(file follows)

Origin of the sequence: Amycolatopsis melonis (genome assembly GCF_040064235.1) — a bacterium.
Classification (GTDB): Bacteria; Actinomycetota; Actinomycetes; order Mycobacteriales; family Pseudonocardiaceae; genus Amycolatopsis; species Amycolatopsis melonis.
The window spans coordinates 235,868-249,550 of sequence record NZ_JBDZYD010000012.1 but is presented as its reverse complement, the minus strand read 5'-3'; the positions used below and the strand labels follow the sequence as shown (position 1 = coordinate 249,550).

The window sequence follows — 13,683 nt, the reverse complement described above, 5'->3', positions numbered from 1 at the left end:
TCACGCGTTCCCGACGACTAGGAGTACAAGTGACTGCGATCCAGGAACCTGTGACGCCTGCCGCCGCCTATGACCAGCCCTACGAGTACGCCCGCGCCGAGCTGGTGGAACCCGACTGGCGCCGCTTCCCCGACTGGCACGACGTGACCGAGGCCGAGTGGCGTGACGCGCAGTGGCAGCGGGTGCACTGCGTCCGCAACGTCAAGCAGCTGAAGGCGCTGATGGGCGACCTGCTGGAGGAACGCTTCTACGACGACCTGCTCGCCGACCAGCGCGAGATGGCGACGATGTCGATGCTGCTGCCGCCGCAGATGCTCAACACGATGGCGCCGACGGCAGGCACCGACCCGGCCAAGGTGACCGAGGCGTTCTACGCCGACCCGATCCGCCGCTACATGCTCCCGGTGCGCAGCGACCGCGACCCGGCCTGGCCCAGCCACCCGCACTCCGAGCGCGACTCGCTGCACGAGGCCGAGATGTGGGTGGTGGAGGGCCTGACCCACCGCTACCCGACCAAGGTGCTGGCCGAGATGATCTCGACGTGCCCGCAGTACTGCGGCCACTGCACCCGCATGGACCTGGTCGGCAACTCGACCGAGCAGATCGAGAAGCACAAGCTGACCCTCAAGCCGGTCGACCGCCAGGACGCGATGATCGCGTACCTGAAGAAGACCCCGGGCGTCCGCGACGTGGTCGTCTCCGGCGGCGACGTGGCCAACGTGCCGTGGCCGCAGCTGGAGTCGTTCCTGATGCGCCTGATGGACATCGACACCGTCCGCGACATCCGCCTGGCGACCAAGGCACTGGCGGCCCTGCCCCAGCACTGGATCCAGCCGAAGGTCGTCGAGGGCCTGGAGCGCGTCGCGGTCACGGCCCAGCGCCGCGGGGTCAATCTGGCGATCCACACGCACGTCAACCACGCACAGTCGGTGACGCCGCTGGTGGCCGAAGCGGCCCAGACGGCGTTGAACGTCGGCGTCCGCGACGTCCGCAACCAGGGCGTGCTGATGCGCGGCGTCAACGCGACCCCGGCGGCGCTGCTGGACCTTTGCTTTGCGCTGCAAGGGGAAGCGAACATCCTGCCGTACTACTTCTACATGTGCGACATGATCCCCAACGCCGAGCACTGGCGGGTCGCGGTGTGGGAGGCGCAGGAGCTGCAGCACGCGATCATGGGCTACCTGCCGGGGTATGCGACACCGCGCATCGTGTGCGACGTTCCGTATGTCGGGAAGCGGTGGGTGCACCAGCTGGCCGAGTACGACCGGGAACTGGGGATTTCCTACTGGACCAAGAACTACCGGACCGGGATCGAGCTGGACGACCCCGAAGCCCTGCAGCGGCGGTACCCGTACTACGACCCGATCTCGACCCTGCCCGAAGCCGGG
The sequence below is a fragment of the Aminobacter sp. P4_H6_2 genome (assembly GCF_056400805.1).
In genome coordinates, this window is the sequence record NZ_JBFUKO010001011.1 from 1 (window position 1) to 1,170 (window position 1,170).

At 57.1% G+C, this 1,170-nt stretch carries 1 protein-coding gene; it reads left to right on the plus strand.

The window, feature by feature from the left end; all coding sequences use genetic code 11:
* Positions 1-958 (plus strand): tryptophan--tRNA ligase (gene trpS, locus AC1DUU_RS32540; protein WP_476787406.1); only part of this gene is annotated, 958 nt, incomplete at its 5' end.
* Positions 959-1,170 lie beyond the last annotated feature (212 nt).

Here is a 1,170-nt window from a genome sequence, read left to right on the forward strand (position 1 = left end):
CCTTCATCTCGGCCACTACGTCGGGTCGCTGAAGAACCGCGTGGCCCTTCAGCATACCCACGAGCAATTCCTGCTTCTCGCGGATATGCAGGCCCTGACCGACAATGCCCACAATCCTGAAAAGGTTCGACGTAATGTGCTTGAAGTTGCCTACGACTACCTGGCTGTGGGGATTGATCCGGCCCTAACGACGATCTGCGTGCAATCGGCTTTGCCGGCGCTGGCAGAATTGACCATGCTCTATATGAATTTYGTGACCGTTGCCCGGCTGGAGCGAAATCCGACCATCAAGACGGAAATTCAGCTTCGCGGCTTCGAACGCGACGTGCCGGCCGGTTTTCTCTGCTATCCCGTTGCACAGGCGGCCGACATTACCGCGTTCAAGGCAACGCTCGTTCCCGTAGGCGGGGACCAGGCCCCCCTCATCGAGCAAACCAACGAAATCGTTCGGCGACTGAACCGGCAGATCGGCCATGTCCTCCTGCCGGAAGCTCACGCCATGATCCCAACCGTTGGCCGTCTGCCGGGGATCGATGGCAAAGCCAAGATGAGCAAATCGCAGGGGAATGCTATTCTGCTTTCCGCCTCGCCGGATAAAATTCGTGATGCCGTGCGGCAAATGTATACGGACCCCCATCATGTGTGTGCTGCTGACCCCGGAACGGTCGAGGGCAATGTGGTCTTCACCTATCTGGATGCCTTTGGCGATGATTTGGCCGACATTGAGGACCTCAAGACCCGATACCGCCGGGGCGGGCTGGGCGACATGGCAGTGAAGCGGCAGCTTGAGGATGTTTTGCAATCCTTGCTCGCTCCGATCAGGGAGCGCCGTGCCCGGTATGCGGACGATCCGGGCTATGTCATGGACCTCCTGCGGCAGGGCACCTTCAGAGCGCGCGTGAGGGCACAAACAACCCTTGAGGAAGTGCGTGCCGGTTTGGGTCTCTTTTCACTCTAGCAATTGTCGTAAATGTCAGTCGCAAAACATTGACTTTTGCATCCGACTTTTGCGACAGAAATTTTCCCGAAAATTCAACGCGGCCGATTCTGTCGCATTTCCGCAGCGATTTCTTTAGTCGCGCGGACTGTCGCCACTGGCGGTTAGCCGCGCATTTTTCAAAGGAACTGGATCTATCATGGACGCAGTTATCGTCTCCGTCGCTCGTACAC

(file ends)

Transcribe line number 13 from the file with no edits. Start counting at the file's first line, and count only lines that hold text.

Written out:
CCTTCATCTCGGCCACTACGTCGGGTCGCTGAAGAACCGCGTGGCCCTTCAGCATACCCACGAGCAATTCCTGCTTCTCGCGGATATGCAGGCCCTGACCGACAATGCCCACAATCCTGAAAAGGTTCGACGTAATGTGCTTGAAGTTGCCTACGACTACCTGGCTGTGGGGATTGATCCGGCCCTAACGACGATCTGCGTGCAATCGGCTTTGCCGGCGCTGGCAGAATTGACCATGCTCTATATGAATTTYGTGACCGTTGCCCGGCTGGAGCGAAATCCGACCATCAAGACGGAAATTCAGCTTCGCGGCTTCGAACGCGACGTGCCGGCCGGTTTTCTCTGCTATCCCGTTGCACAGGCGGCCGACATTACCGCGTTCAAGGCAACGCTCGTTCCCGTAGGCGGGGACCAGGCCCCCCTCATCGAGCAAACCAACGAAATCGTTCGGCGACTGAACCGGCAGATCGGCCATGTCCTCCTGCCGGAAGCTCACGCCATGATCCCAACCGTTGGCCGTCTGCCGGGGATCGATGGCAAAGCCAAGATGAGCAAATCGCAGGGGAATGCTATTCTGCTTTCCGCCTCGCCGGATAAAATTCGTGATGCCGTGCGGCAAATGTATACGGACCCCCATCATGTGTGTGCTGCTGACCCCGGAACGGTCGAGGGCAATGTGGTCTTCACCTATCTGGATGCCTTTGGCGATGATTTGGCCGACATTGAGGACCTCAAGACCCGATACCGCCGGGGCGGGCTGGGCGACATGGCAGTGAAGCGGCAGCTTGAGGATGTTTTGCAATCCTTGCTCGCTCCGATCAGGGAGCGCCGTGCCCGGTATGCGGACGATCCGGGCTATGTCATGGACCTCCTGCGGCAGGGCACCTTCAGAGCGCGCGTGAGGGCACAAACAACCCTTGAGGAAGTGCGTGCCGGTTTGGGTCTCTTTTCACTCTAGCAATTGTCGTAAATGTCAGTCGCAAAACATTGACTTTTGCATCCGACTTTTGCGACAGAAATTTTCCCGAAAATTCAACGCGGCCGATTCTGTCGCATTTCCGCAGCGATTTCTTTAGTCGCGCGGACTGTCGCCACTGGCGGTTAGCCGCGCATTTTTCAAAGGAACTGGATCTATCATGGACGCAGTTATCGTCTCCGTCGCTCGTACAC